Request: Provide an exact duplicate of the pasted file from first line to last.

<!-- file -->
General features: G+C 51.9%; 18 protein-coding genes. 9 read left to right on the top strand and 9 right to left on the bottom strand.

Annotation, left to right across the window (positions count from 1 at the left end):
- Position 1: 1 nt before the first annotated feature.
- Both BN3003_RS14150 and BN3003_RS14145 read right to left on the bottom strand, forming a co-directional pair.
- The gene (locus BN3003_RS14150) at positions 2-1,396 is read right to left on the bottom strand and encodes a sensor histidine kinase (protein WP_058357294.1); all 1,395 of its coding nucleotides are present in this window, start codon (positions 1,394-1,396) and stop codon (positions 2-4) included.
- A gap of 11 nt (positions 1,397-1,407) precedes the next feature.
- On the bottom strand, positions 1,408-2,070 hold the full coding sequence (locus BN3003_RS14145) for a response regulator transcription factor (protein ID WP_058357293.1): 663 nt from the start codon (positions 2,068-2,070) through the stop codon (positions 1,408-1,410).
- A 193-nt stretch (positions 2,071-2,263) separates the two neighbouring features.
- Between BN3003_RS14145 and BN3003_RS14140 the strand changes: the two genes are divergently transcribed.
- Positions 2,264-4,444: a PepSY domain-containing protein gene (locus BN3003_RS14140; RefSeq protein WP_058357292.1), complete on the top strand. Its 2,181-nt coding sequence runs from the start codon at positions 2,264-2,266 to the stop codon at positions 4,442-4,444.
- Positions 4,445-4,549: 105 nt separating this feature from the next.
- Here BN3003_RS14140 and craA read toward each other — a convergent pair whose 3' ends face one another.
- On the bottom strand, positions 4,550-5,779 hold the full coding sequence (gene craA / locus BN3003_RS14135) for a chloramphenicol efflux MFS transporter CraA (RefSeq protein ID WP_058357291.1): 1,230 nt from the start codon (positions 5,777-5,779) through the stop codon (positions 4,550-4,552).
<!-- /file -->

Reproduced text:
General features: G+C 51.9%; 18 protein-coding genes. 9 read left to right on the top strand and 9 right to left on the bottom strand.

Annotation, left to right across the window (positions count from 1 at the left end):
- Position 1: 1 nt before the first annotated feature.
- Both BN3003_RS14150 and BN3003_RS14145 read right to left on the bottom strand, forming a co-directional pair.
- The gene (locus BN3003_RS14150) at positions 2-1,396 is read right to left on the bottom strand and encodes a sensor histidine kinase (protein WP_058357294.1); all 1,395 of its coding nucleotides are present in this window, start codon (positions 1,394-1,396) and stop codon (positions 2-4) included.
- A gap of 11 nt (positions 1,397-1,407) precedes the next feature.
- On the bottom strand, positions 1,408-2,070 hold the full coding sequence (locus BN3003_RS14145) for a response regulator transcription factor (protein ID WP_058357293.1): 663 nt from the start codon (positions 2,068-2,070) through the stop codon (positions 1,408-1,410).
- A 193-nt stretch (positions 2,071-2,263) separates the two neighbouring features.
- Between BN3003_RS14145 and BN3003_RS14140 the strand changes: the two genes are divergently transcribed.
- Positions 2,264-4,444: a PepSY domain-containing protein gene (locus BN3003_RS14140; RefSeq protein WP_058357292.1), complete on the top strand. Its 2,181-nt coding sequence runs from the start codon at positions 2,264-2,266 to the stop codon at positions 4,442-4,444.
- Positions 4,445-4,549: 105 nt separating this feature from the next.
- Here BN3003_RS14140 and craA read toward each other — a convergent pair whose 3' ends face one another.
- On the bottom strand, positions 4,550-5,779 hold the full coding sequence (gene craA / locus BN3003_RS14135) for a chloramphenicol efflux MFS transporter CraA (RefSeq protein ID WP_058357291.1): 1,230 nt from the start codon (positions 5,777-5,779) through the stop codon (positions 4,550-4,552).